Tony Styxx doesn’t write poetry and beatbox simply for entertainment.
While his quick-paced wordplay and picture-painting imagery leaves audiences eagerly anticipating each line, the Indianapolis artist feels his work has a higher purpose.
Every poem he writes documents the highs, lows and in-betweens about living.
“We poets, we singers, we rappers, we’re the library of life,” he said.
Styxx, a human beatbox and spoken word poetry maestro, will perform at 7 p.m. today at the Christian Theological Seminary Shelton Auditorium. He’ll join indie musician Son Lux and conceptual artist Kathryn Armstrong in an event titled “Lanterns Raised: Journeys Through Art.”
The kickoff program of the annual Spirit & Place Festival will feature the three artists discussing the transformative power of art.
Tickets are $15 and are available at the door. The Christian Theological Seminary is located at 1000 W. 42nd St., Indianapolis.
How did you get started doing this?
I started professionally around 2007, in a Starbucks here in Broad Ripple Village.
I started out doing poetry there. After that, I started doing poetry hardcore in the Indianapolis wing and traveling throughout the Midwest.
Around 2009, I started taking the musical aspect of it very seriously. Entertainment in general has been my cup of tea for the last seven or eight years.
What is it about spoken word and mixing it with music that you’ve found helps express yourself?
It’s the stories. If you look at early versions of country or of symphonic opera, they tell stories just with the change of pitch or the length of a note, to get your point across or to paint a picture emotionally.
Where do you get the inspiration for the stories you’re telling?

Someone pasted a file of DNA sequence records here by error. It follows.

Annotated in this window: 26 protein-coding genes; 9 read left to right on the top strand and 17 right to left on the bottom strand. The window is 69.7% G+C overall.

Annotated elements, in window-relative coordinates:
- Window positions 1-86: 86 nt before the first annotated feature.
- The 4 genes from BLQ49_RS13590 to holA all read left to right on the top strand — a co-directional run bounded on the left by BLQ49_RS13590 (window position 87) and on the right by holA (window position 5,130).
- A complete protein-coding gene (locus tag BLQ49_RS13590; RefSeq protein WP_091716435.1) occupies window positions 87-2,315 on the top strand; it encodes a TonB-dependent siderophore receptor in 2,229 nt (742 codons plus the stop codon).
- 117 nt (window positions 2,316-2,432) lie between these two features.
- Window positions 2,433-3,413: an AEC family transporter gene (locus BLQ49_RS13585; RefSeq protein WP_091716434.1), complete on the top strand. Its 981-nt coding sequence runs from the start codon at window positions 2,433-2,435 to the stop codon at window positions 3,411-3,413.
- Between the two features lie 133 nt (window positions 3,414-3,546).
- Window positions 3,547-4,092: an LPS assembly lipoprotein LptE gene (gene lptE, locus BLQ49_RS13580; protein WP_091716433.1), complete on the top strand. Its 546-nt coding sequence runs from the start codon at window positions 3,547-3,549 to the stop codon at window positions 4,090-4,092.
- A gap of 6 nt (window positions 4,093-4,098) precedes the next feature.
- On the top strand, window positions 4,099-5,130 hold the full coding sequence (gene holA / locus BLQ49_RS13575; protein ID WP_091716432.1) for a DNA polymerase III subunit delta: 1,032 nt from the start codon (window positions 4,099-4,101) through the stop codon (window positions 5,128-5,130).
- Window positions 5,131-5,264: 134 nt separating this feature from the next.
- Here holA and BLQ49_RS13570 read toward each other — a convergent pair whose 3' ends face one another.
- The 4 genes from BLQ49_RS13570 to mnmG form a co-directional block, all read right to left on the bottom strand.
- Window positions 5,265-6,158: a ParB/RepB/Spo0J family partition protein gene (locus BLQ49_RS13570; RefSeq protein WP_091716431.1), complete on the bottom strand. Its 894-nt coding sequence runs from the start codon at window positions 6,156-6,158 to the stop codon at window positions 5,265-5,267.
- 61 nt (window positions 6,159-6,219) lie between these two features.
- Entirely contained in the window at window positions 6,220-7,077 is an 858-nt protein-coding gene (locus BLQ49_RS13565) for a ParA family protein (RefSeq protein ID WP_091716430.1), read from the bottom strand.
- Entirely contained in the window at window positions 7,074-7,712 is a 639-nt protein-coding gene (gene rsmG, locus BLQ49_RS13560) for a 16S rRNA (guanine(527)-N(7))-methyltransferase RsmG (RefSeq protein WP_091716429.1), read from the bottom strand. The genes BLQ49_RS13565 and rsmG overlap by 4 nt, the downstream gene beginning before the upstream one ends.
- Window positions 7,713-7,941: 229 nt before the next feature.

Life. Life is the biggest inspiration I have, for any of the stories I’ve done. It’s one thing to look at life flat-faced, if you look at the negatives going around. But music is there to uplift, to inspire, to tear down racial barriers and walls. It’s been there through it all.
How did you get involved with Spirit & Place?
(Executive director) Pamela Blevins Hinkle found me through the opportunity I got performing with the Indianapolis Symphony Orchestra. She wanted to know if I’d be interested in doing something with the festival.
What are your thoughts with performing with two other people?
Son Lux and Kathryn, I’d never heard of them before. I love working with people I don’t know. We haven’t contacted each other yet, but I like the surprise aspect of it. Just to watch each other, and then sit down and see what comes out of it. It’ll be a lot more organic on stage.
Someone comes out to see this performance, what can they take away from your art?
It’s kind of like food. If you go out to eat, you get a bowl of beef Stroganoff and I get a bowl of beef Stroganoff, what you tasted and got from it is not going to be the same as mine. It’s the same with music.
But is there a shared response that people have at your shows?
I hope you take a great experience from it. I’m pretty sure that you will. As a performer, I always set out to be emotionally stirring. I don’t write for your amusement, or to the idea of what you think poetry is. I’m not going to write like the masters. I’m going to write like Tony.